‘The other thing is reminding yourself what it’s like to struggle in a race. For me that feeling of being dropped on a climb and wondering how on earth I am ever going to be good enough not to be the first, but then actually the difference between being dropped and being mid-pack and making it over isn’t a great deal, and it’s also the difference between training properly and training badly.’
‘Thinking about why I am doing the training and what the end result is going to be and having that in my mind has been crucial – it helps in the dark times.’
Do Get Some Bad Weather Gear RSNG has ridden in some fairly Biblical weather before but however cold and wet it gets you can stack the odds of finishing your session in your favour by picking the right kit. Some spring days are warmer than others but you’ll need a couple of different leg covering options for cold, dry days and cold, wet ones. The rideout was the former so I rode in Endura’s FS260-PRO Thermo Bibtight (£99.99) and layered a Endura Pro SL LS thermal jersey with the minimum in ‘sudden downpour’ protection: the lightweight Pro Adrenaline Race Cape II (£77.99).
Do Work Off The Bike Being fit for cycling isn’t all about time in the saddle. If you spend a lot of time sat behind a desk then the chances are your core might be unstable, so it’s important to do exercises like planks and Russian twists off the bike. Dowsett says he has a strong core from his swimming background but does keep it topped up, in order to maintain a good position on the bike. At the end of the gruelling hour World Record, which he broke in 2015 – by riding 52.491km in 60 minutes – he says his position on the bike was the same as at the start, making him more efficient, but the same will apply to your own training rides.
He also finds that active recovery off the bike is important. ‘I do a lot of stretching – it makes a difference. It kind of makes my handlebars feel a bit closer than they are and makes riding the drops easier – if I haven’t stretched then they get further away.’
‘If I stretch the back, glutes, hamstrings and calves then the riding becomes a lot more comfortable and I’m all about being comfortable!’
Do Supplement Climbs With The Turbo Unless you live in the Alps then the chances of your local rides including long, steep climbs uninterrupted by traffic lights, tailbacks and wet conditions are going to be pretty slim. So, how can you replicate those efforts? ‘That’s the kind of thing I do on the turbo trainer,’ says Dowsett. Some turbo trainers now even come with a tower for your front wheel that raises and lowers the bike position to mimic climbs and descents.
‘Just remember the efforts you need for climbing; if it’s for racing then it’s threshold efforts, if not then it’s just riding that bit harder in a slightly lower gear riding on the tops; 10-30 minute blocks at Heart Zone 3. It’s about making sure you get your exposure to that.’
‘And if you manage to get away somewhere to train then go somewhere hilly. It doesn’t mean that you will be attacking each climb, like Alberto Contador, it’s just about riding and making each route as hilly as possible – don’t nail yourself in the first hour!’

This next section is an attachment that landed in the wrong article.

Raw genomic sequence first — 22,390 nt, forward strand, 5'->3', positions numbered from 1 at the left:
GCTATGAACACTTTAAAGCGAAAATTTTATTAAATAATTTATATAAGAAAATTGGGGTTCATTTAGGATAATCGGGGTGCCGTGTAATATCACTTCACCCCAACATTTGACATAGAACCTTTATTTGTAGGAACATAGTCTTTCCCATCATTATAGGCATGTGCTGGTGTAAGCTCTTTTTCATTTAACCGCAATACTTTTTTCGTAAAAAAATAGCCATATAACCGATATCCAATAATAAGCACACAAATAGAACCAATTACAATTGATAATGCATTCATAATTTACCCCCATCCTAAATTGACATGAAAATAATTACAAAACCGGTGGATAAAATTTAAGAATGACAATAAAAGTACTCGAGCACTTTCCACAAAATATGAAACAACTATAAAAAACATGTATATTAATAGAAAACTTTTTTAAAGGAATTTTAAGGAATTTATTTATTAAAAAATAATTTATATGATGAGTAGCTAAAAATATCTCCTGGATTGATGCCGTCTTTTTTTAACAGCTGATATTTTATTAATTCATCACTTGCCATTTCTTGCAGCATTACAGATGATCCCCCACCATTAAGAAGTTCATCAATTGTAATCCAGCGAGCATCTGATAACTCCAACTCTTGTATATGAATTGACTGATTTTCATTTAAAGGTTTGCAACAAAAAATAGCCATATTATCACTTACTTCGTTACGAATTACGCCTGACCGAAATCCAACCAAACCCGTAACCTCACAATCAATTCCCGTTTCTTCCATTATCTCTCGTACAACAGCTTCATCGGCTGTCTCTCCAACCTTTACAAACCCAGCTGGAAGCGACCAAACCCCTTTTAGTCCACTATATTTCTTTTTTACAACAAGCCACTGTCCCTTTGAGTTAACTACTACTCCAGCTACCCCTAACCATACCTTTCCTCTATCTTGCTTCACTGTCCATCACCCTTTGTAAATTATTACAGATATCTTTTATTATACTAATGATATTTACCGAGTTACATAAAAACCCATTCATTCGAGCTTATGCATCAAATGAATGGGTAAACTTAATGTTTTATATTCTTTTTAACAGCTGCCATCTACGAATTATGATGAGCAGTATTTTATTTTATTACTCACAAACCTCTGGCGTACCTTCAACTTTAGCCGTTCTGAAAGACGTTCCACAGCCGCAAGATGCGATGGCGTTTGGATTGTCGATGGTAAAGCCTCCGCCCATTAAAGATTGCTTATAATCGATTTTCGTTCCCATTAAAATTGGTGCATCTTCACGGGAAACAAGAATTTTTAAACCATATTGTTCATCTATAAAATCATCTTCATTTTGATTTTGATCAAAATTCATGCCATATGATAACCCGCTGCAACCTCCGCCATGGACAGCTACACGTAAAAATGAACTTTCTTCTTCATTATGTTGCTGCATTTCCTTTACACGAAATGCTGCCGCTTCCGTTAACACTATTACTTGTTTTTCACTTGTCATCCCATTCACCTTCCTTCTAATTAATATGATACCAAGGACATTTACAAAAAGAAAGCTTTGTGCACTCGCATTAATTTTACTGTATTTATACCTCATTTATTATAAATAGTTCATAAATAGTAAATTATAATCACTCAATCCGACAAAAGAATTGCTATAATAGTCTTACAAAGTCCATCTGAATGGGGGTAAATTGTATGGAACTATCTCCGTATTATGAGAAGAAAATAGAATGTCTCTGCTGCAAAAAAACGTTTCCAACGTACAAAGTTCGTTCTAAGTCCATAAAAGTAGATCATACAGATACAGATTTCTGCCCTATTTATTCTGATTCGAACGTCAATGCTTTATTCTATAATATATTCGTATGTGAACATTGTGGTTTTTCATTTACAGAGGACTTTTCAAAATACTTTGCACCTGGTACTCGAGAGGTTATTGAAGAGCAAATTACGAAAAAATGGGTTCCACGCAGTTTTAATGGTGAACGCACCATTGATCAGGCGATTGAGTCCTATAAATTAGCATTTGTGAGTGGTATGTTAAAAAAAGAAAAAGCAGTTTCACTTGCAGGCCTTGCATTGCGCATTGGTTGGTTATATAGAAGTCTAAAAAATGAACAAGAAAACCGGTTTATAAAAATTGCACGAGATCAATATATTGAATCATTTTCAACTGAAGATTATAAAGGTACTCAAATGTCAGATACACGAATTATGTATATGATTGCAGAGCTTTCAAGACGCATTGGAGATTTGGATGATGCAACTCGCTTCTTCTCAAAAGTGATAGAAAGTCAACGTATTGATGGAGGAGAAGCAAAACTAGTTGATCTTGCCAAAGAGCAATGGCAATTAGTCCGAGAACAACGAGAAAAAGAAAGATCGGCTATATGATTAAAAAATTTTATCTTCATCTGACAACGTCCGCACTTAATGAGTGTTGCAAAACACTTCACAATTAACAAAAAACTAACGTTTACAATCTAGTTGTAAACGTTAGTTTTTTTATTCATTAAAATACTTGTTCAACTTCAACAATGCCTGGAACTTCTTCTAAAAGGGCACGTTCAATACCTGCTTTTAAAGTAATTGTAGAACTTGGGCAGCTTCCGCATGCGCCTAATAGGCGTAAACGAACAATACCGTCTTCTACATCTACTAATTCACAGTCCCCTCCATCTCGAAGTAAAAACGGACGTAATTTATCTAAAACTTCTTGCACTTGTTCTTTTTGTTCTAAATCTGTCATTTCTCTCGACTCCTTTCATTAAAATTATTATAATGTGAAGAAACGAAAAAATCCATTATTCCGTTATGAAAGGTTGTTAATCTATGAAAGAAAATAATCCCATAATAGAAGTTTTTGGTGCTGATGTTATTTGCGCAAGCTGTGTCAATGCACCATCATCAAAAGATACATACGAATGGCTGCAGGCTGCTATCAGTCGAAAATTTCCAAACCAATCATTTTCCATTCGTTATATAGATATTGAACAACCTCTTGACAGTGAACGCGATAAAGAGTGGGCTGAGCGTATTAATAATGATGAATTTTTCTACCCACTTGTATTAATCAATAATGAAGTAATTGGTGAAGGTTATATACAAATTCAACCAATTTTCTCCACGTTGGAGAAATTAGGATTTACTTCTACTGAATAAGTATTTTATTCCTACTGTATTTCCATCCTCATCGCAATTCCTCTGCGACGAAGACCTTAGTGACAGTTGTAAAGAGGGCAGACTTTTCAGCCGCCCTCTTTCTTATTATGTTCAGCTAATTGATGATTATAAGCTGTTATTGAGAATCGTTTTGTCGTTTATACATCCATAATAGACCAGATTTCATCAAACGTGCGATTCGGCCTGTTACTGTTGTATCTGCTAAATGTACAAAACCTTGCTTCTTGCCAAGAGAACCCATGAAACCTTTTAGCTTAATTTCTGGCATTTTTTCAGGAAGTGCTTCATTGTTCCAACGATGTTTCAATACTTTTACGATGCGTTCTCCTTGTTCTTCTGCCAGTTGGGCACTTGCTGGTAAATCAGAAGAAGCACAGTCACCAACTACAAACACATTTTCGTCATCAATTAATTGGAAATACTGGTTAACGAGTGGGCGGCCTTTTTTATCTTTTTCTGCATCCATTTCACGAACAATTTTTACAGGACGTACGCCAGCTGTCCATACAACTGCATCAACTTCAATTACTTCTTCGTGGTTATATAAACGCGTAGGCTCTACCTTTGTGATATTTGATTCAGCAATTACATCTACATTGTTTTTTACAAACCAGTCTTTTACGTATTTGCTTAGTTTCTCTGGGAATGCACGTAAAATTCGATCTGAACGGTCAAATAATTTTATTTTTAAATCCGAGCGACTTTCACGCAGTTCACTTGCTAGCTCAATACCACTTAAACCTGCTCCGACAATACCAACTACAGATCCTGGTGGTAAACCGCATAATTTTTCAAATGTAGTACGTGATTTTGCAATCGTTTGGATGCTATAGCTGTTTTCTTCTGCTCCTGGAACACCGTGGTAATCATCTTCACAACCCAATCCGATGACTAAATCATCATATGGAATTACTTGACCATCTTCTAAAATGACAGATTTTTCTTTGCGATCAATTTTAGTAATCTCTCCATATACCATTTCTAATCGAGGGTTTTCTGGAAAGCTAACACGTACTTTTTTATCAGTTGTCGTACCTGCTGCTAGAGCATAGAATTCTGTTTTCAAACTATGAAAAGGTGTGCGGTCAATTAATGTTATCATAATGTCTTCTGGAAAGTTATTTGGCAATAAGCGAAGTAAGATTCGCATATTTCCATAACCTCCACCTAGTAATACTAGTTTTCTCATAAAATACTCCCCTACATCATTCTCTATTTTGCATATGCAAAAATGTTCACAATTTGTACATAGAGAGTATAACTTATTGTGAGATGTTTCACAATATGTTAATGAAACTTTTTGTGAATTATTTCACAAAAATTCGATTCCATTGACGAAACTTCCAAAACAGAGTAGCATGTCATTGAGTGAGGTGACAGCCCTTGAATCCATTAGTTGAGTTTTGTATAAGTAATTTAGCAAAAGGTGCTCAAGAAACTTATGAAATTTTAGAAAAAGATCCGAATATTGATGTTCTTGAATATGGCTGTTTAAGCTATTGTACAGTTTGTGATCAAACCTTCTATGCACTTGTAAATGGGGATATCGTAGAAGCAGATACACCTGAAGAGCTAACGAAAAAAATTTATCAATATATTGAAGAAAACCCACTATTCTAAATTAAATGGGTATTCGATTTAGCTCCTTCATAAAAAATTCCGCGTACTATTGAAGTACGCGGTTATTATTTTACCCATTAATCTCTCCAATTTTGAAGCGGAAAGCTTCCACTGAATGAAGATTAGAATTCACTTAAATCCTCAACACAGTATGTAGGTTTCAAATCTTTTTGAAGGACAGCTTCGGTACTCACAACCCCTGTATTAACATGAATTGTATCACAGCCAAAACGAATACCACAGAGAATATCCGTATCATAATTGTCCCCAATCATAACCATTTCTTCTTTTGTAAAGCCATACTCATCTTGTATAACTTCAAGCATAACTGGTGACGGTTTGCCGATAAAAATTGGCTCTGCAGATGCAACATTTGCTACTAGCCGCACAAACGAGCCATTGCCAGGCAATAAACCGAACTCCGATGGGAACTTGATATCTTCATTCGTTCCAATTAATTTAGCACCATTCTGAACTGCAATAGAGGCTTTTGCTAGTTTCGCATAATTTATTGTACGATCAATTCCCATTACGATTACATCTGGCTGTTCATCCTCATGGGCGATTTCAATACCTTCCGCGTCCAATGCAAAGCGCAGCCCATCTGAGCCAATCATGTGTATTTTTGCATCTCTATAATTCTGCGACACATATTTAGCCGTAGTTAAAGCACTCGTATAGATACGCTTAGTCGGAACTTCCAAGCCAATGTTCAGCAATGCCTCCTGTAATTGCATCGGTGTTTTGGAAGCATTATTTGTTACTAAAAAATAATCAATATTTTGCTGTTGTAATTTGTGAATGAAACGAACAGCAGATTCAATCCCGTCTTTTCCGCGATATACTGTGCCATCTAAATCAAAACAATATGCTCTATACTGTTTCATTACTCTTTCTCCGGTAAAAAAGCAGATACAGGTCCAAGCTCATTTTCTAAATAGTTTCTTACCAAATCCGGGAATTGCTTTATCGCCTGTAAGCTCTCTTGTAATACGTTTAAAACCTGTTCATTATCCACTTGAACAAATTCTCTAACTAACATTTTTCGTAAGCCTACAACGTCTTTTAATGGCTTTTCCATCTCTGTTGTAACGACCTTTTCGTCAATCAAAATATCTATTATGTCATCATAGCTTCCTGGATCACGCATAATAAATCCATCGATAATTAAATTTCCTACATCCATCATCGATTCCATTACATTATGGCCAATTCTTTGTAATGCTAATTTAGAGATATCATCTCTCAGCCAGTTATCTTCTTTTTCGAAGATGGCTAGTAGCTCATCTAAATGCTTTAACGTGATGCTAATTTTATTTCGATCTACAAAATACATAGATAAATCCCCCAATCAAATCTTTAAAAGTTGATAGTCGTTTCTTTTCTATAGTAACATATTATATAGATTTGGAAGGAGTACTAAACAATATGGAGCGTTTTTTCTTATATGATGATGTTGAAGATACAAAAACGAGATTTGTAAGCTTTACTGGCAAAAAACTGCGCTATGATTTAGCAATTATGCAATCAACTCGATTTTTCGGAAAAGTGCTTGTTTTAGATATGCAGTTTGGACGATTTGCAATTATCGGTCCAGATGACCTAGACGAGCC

SRAM eTap AXS Groupset: The RSNG Review RSNG met with Alex Dowsett at Braintree’s Blue Egg Cafe to ride his local Essex country lanes and test out the new 12-speed SRAM Red eTap AXS wireless Groupset, fitted to Canyon’s Aeroad CF SLX. As soon as I started pedalling up the road, taking advantage of Dowsett’s slipstream, it became apparent that the electronic shifters on this gearset take the lightest of touches to activate. There’s less movement and therefore feedback than on the Shimano Di2 competition, for instance, but you soon get used to it and there may be some benefit to fatigued hands on those century rides.
The SRAM system of shifting makes sense to Dowsett, who had done twelve days of racing as well as the training on it – he admits that the riders were slightly apprehensive beforehand because of the changes. ‘It works very well – having up on the right, down on the left, both at the same time to change chainring just makes sense. Campag was good although the reach around for the thumb lever was tough if you were climbing on the drops.’
As we mentioned above, having twelves sprockets on the rear cassette allows for a smaller big chainring at the front, meaning you can use it for longer before changing down into the smaller ring. ‘If you can hang onto the big chainring you do – changing it is the last thing we do,’ says Dowsett.
There’s also an app you can use for custom settings. ‘The function of the app that stood out in my mind was that if you want to change chainring there is an option for the rear derailleur to adjust the rear sprocket accordingly, to give you more or less the same gear so you don’t suddenly have a drop down in cadence or vice versa – it’s useful,’ reveals Dowsett.
We found that on our Canyon Aeroad CF SLX, having an extra sprocket on the 12-speed rear gear cassette allowed for a gear ratio that had a ridiculous amount of power available when blasting along the flats – it’s a sprinter’s dream.
The RSNG Verdict: 4 Stars If you’re looking for a pro-level wireless groupset that makes gear shifting buttery smooth and totally non fatiguing, while offering smartphone app customisation, then check out the SRAM Red eTap AXS.
WHAT NEXT? Watch Alex Dowsett talk about his winter training with UCI WorldTeam Team Katusha–Alpecin and his goals for 2019.
Comments are for information only and should not replace medical care or recommendations. Please check with your Doctor before embarking on exercise or nutrition regimes for the first time.